It is not easy in the United States to have a real, factual discussion about Israel. When Norman Finkelstein came to give a lecture at my college a few years ago, a small minority of the faculty and students were enraged. The faculty boycotted the lecture, but the students came. After Norman spoke, these students put their hands up, and one after another read from a script seemingly authored by a Hasbara agency. Then, as Norman frowned and held his own, one young man got up and said, “I have a genuine question….” That was sufficient. The firewall had been breached. He was sincerely disturbed by Norman’s narrative of events against Gaza, and could not square his ideology with the circles drawn by Norman’s data.
The student’s hesitation before the facts resonates with what Peter Beinart noted in the New York Review of Books (2010). Beinart recounts a survey conducted by the Republican pollster Frank Luntz for several prominent Jewish philanthropists who wanted to know why Jewish American college students were not more vigorous in their rebuttal of criticism of Israel on campus. One of the moments that worried the philanthropists was the refusal by the student senate at Brandeis to commemorate the sixtieth anniversary of Israel in 2008. Luntz found that the young Jews want an “open and frank” discussion of Israel and its policies, that “young Jews desperately want peace” and “some empathize with the plight of the Palestinians.” Luntz recommended that the philanthropists use the word Arab (“wealth, oil and Islam”) rather than Palestinian (“refugee camps, victims and oppression”) so as to spin the youth to a pro-Israel agenda.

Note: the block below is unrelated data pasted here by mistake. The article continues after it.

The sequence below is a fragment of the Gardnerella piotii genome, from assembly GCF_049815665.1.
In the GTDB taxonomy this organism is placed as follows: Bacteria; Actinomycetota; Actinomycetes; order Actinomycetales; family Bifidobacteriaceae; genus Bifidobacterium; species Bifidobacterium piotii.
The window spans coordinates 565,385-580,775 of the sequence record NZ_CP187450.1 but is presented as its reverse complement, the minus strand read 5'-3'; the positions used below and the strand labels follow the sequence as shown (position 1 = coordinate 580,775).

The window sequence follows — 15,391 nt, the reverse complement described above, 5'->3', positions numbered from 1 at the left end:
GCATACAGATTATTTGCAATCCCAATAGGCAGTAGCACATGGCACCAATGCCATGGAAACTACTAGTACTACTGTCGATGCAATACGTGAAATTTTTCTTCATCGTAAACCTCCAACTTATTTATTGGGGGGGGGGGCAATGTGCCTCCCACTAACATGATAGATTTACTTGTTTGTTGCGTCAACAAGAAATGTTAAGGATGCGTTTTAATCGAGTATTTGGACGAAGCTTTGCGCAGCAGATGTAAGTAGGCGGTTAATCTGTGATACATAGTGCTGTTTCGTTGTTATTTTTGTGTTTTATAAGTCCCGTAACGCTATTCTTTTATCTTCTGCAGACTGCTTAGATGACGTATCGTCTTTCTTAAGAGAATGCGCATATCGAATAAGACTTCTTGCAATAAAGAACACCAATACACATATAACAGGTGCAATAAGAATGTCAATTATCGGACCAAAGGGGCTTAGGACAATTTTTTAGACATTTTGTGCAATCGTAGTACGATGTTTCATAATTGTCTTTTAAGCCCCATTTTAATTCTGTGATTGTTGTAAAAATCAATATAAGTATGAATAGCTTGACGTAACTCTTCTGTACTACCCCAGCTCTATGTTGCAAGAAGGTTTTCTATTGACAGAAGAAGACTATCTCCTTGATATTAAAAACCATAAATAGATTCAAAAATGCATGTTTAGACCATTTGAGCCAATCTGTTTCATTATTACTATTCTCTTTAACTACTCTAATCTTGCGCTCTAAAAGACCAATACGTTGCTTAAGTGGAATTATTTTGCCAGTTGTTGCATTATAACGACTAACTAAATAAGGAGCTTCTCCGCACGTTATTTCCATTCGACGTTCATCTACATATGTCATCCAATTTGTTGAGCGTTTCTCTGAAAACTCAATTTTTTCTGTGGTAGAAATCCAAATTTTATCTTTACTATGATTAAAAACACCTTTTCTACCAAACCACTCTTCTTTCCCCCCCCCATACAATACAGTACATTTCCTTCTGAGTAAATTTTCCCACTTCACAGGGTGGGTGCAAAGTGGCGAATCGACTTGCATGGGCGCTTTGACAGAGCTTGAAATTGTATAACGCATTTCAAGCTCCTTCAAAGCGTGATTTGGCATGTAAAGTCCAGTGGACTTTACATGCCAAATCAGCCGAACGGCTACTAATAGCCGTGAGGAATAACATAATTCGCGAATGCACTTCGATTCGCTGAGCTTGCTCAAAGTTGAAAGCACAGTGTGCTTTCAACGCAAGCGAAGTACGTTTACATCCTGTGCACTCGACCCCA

The failure of this PR opens the door to discussion of US and Israeli policy in West Asia. The Arab Spring has clearly broken the view of the Arab as terrorist. Prime Minister Netanyahu’s reaction to the Arab Spring, that Israel is the “only democracy in the Middle East” and that this has to do with culture, was an embarrassment of self-delusion. Netanyahu came to Congress to go mano-a-mano against Obama, the US felt forced to throttle the Palestinian case in the UN, and then, more absurdly, the owner of the Atlanta Jewish Times, Andrew Adler suggested that Netanyahu send a Mossad team to assassinate President Obama: this kind of unseemly pressure had the opposite effect on those who pay attention to West Asian politics, and in particular among young American Jews.
Part of this hysteria is the over-reaction to the Boycott-Divestment-Sanctions (BDS) campaign that began in the margins of political life and has now gradually shuffled to the center. It is a victory for the BDS campaign that it has been able to ruffle so many feathers so quickly. No longer is it being discounted. The defenders of Israel right or wrong believe that no opportunity to censure those who criticize Israel must be left unsiezed. Every article must be challenged, every speaker must be condemned: any criticism of Israel must be suffocated. BDS is now taken very seriously because the movement has had an impact on our intellectual and political life.